In the Upcoming Publications thread above, I recommended the work of Virginia Lee, who is the daughter of the English illustrator Alan Lee and Dutch artist Marja Lee Kruyt. She’s a young, enormously talented painter and sculptor, and her new web site is a delight. In addition to her own work — rooted in myths and fairy tales — she has also worked on some of the set sculptures for the Lord of the Rings films. Her web site is: I think she ought to be doing children’s books. (I hope any children’s book editors visiting this board will take a look.)

I’d also like to recommend the charming Muse Hill web site, created by a 17-year-old Australian art student, Oliver Hunter. His work is bears the clear influence of Brian Froud — yet it’s quite accomplished for own so young, and will no doubt take on more and more of his own style as he matures. (I shudder to think what I was drawing at that age…. Nothing half so good.) The URL is

Third, I want to recommend a *fabulous* new book of graphic works by the great Paula Rego, which includes her drawings based on Peter Pan and nursery rhymes. Rego is a Portugese-born artist who now lives in Britain (where she’s close friends with fairy tale scholar Marina Warner); I tend to think of her as the visual art world’s answer to Angela Carter — her work has that same sly, dark, sensual, fantastical edge. You can view some of her work at Information on the new book, Paula Rego: The Complete Graphic Works, can be found on the Thames and Hudson web site: The book is on the pricey side, but worth every penny.

What is graffiti knitting? Graffiti knitting explained | Whodunnknit

What is graffiti knitting? Graffiti knitting explained | Whodunnknit.

What is graffiti knitting? Graffiti knitting or yarnstorming or yarnbombing or guerrilla knitting is the art of using items handmade from yarn to create street art. The artist creates an item using knitting or crochet, they take the item into a public place, they install the piece in that public place, they run away giggling. It’s really as simple as that.

What’s the point? That’s a bit like asking how long a piece of string is. There are loads of reasons why people make woolly art. Each yarnstormer has their own reason. I guess you’ll have to ask them.

Isn’t it a bit of a waste of yarn? I mean shouldn’t you be knitting for homeless pre-mature penguin babies with TB? I always find this question oddly narrow minded. Would you tell a painter or sculptor to use their materials for something more practical? “Hey, Michelangelo! What do you think you’re doing carving a giant naked chap when you could be making a nice functional bathroom set for your local hospice?” “Oi! Da Vinci! Cease painting that smirking brunette and give a few coats of that precious paint to that dedilapidated school house in the slums.”

If you really want to get picky then you could well ask the questioner why on earth they would ever do anything fun, creative or unusual when they could be doing something helpful and practical. The electricity used to watch that episode of Eastenders could be used to run x amount of life support machines. Right?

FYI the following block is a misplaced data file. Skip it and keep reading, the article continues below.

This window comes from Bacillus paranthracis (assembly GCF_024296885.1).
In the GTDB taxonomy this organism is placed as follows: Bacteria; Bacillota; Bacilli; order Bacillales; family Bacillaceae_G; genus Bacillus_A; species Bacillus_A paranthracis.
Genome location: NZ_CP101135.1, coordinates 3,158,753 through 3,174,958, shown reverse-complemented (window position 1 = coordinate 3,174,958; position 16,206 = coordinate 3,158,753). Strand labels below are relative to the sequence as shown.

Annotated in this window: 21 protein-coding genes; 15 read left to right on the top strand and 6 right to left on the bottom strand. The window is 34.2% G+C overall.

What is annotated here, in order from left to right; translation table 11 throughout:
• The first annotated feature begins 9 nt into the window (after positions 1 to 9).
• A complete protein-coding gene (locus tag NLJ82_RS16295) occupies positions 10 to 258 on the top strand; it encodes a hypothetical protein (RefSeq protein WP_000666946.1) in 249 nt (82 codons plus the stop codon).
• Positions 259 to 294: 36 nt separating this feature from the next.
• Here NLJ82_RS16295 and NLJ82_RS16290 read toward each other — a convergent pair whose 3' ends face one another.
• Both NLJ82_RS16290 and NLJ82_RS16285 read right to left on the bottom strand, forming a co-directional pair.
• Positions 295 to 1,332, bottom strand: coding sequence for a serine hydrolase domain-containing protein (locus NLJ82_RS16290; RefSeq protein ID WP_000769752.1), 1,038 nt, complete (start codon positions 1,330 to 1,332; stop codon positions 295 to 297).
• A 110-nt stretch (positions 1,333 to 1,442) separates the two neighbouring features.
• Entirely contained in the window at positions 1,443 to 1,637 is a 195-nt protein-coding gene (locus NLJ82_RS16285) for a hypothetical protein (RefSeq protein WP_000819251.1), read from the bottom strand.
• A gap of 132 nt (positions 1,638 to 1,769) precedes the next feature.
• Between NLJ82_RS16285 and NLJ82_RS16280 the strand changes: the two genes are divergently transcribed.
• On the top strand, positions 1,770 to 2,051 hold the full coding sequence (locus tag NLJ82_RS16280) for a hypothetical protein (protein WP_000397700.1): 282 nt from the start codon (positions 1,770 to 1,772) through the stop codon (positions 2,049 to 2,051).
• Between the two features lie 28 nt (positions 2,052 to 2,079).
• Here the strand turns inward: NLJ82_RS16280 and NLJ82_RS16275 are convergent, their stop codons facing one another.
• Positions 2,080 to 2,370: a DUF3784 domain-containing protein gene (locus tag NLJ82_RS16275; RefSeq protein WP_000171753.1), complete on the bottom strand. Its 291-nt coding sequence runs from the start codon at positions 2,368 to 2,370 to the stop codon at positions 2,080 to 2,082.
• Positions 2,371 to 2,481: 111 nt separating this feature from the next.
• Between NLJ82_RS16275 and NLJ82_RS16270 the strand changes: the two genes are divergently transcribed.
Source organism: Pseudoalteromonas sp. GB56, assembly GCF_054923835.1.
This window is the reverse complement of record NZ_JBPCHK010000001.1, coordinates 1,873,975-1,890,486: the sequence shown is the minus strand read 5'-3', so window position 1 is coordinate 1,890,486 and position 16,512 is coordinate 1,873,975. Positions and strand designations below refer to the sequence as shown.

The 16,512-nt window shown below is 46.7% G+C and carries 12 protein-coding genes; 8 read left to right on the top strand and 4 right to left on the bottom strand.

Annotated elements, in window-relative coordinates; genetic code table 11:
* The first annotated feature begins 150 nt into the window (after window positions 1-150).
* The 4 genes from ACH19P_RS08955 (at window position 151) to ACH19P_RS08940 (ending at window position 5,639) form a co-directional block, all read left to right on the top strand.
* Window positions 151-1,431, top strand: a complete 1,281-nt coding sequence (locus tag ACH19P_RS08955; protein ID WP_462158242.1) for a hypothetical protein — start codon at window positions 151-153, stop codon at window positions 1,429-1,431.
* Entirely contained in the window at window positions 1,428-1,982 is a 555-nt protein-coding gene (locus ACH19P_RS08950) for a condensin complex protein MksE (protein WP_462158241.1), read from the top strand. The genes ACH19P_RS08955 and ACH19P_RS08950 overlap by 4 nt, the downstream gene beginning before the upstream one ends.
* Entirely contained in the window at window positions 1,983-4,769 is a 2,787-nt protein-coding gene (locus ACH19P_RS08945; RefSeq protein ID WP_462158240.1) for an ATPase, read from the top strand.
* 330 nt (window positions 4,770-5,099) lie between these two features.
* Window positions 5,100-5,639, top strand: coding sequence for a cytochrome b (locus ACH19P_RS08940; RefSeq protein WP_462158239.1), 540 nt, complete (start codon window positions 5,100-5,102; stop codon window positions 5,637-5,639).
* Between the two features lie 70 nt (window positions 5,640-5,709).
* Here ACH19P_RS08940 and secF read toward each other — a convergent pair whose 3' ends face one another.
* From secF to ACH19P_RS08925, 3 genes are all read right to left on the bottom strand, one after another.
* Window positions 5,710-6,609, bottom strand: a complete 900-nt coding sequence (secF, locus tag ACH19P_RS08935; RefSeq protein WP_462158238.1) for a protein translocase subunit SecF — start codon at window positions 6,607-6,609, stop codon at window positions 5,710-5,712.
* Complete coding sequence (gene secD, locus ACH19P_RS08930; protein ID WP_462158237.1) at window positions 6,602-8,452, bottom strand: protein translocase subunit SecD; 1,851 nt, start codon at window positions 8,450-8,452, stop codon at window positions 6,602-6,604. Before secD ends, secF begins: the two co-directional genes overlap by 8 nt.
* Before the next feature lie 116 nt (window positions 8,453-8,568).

We all have to live but how we live is up to us. George Bernard Shaw one waffled “Without art, the crudeness of reality would make the world unbearable.” There is art in every single thing around you from your slippers to the station stairs on your morning commute. Some art is a little more slap-in-the-face obvious but what a beautiful world it is when art rears its interesting head.

Are there different kinds of graffiti knitting? There are a few types of graffiti knitting:

Cosies: Graffiti knitting began with people installing of ‘cosies’. These are basically handmade covers for items. The idea is attributed to have been started by Magda Sayeg of the Knitta group in Texas (they covered street furniure such as lamp posts) and by Knitted Landscape in Denmark (they covered rocks and made flowers). Think of the ‘cosies’ movement as “Oooo look! There’s unexpected knitting covering that thing! How cool!”

It can be a very effective style of graffiti, especially on a grand scale.

Stitched Stories: The Stitched Stories style of graffiti knitting moved on from ‘cosies’ to artists using amigurumi (knitted toys) and other styles to add a theme or story to their installation. It gave the woolly street art a bit of a voice. This first popped up in London in 2009 when graffiti knitting collective Knit the City’s Web of Woe was created under Waterloo Station. Think of the ‘stitched stories’ movement as ‘Oooo look! There’s unexpected knitting on that thing! And it’s got something to say too!”

Like its cosy sister style it can be epic and full of many tales or a teeny tiny scene with only a few characters.

My Part in the Graffiti Knitting Tale

What does the Stitched Stories idea have to do with you then? In 2009, after a handful of ‘cosies’ done on my own and with Knit the City, I was already bored of knitting square and socks to make cosies. I had the wild idea that I wanted our woolly street art to have a bit more of a purpose than simply being ‘knitting on something’.

I’m a storyteller at heart so it made sense to me to tell a story with my stitching. I planned out Knit the City’s Web of Woe, a 13-foot spider web full of screaming and struggling creatures, and KTC and I brought it to life. The internet went wild. Blimey.